dialectical behavior therapy
What is DBT?
Dialectical Behavior Therapy (DBT) is an evidence-based therapy for children, adolescents, families, and adults, to treat emotion dysregulation. Dialectics are the idea that two opposing views can be true at the same time (for example: people are doing the best they can, and, need to do better in order to reach their goals!). DBT helps individuals to learn to control their emotions and work towards "building a life worth living," according to DBT's creator, Marsha Linehan. DBT is based on the principles of cognitive behavioral therapy. It is effective in the treatment of Borderline Personality Disorder, mood disorders, trauma, and other conditions.
What does DBT look like?
DBT is an intensive therapy including 4 modalities:
A space to apply skills to reach your personal goals. We'll set an agenda to make sure that we target the priorities that we've agreed upon ahead of time. We'll talk about some of the behaviors needed to build your life worth living, what's getting in the way, and make a game plan for skills you'll use in the upcoming week.
Skills are generally taught in a weekly group format and cover five areas: mindfulness, emotion regulation, distress tolerance, interpersonal effectiveness, and walking the middle path. I lead a virtual adult skills group on Mondays from 6-7:30pm. While I do not currently provide multi-family groups for adolescents, I collaborate with many other clinicians who do. Stay tuned for updates on upcoming graduate groups for individuals who have already completed the standard skills training curriculum.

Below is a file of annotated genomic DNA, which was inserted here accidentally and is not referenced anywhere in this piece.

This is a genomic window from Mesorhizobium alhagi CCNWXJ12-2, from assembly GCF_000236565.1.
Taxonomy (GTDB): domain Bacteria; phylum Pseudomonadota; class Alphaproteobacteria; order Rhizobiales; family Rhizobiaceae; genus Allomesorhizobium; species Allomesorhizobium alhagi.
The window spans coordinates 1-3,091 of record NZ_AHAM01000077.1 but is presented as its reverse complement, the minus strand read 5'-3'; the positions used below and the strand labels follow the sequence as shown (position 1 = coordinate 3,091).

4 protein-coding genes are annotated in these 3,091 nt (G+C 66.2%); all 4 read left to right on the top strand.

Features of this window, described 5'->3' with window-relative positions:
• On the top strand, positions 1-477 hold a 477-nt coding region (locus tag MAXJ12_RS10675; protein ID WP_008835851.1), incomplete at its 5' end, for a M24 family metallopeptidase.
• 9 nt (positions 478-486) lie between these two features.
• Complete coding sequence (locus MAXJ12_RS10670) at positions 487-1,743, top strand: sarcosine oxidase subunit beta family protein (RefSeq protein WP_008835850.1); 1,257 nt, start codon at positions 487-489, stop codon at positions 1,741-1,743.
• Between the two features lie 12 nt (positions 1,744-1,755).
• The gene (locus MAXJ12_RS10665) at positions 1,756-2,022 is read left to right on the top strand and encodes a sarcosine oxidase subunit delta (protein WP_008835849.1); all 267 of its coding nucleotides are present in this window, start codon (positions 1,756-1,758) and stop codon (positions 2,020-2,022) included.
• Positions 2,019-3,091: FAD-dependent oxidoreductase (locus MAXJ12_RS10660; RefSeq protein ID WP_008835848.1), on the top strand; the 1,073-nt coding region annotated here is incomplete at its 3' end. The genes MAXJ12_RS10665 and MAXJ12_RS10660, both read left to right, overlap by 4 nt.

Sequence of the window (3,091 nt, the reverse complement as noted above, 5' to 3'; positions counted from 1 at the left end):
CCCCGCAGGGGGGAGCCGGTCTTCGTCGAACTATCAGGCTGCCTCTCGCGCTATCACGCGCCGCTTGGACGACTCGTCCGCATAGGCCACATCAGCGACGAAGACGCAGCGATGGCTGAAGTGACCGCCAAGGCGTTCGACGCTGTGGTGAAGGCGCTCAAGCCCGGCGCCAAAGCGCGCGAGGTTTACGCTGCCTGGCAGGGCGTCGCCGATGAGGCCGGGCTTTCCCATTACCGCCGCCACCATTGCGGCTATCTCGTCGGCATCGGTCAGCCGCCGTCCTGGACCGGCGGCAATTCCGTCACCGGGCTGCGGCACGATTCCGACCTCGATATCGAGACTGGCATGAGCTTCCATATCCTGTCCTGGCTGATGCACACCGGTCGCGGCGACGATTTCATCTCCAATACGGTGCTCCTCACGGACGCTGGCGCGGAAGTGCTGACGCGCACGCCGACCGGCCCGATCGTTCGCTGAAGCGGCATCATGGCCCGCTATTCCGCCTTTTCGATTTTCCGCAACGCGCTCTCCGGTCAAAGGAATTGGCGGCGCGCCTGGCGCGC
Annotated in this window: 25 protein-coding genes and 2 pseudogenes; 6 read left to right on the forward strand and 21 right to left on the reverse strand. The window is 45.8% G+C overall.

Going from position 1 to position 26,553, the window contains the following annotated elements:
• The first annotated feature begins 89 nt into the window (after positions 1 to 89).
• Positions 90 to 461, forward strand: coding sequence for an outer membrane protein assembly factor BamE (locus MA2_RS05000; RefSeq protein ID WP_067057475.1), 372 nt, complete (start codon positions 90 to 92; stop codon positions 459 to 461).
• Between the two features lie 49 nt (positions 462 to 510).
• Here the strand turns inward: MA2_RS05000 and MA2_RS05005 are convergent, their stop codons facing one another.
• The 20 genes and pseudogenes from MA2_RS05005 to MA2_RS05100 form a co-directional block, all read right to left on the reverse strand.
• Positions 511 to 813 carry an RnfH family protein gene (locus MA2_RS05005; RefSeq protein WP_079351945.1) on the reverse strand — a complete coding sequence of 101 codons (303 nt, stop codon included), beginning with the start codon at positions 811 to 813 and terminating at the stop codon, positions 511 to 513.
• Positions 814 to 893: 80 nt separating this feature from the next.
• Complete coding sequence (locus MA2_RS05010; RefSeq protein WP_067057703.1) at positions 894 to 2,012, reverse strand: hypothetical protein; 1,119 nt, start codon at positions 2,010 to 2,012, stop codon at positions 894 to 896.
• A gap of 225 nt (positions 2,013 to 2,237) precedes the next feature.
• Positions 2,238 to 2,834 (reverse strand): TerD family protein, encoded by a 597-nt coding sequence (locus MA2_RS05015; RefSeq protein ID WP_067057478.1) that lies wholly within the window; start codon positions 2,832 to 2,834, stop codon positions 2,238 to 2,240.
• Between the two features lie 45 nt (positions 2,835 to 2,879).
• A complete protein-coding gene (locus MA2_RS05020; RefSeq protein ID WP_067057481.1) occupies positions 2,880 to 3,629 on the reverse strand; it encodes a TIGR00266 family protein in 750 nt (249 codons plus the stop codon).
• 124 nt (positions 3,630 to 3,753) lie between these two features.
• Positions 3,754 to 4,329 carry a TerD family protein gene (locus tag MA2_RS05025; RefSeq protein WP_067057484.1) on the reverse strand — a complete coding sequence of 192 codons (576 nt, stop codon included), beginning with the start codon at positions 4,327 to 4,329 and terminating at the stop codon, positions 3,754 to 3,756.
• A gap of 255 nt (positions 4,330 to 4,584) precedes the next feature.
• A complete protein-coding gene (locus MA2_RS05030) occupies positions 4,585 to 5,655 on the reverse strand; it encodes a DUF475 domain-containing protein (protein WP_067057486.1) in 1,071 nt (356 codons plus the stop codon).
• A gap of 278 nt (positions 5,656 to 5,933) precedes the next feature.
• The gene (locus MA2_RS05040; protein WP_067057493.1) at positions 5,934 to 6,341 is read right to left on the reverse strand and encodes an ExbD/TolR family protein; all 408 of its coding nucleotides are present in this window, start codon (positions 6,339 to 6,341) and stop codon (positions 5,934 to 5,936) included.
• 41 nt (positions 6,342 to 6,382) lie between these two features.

Call me outside of session for help using skills in crises.
DBT therapists meet weekly for "therapy for the therapist." This is where I get support from other therapists to incorporate DBT principles into my own life, so I can be the best possible therapist for you!
if your treatment does not include these 4 modalities, it is not adherent DBT!
What will I learn in DBT?
Awareness of thoughts and emotions, nonjudgmental thinking, and experience life fully in the present moment (based on principles of Zen Buddhism)
Manage crisis moments (without making the situation worse), and accept reality as it is
Daily practices to increase and maintain a balanced emotional baseline
Prioritize goals in relationships, build/maintain relationships, ask for what you want (or say no) effectively, maintain self-respect
Walking the Middle Path
Flexible thinking and behavioral strategies to increase effective behavior patterns (as well as decrease family conflict for teens/parents)
What are graduate groups?
Graduate groups are for individuals who have completed the skills training curriculum and are interested in continuing to participate in a group format in order to seek consultation from peers and review skills. Participants must have an outside therapist.
For additional information about adolescent and adult graduate groups, contact me.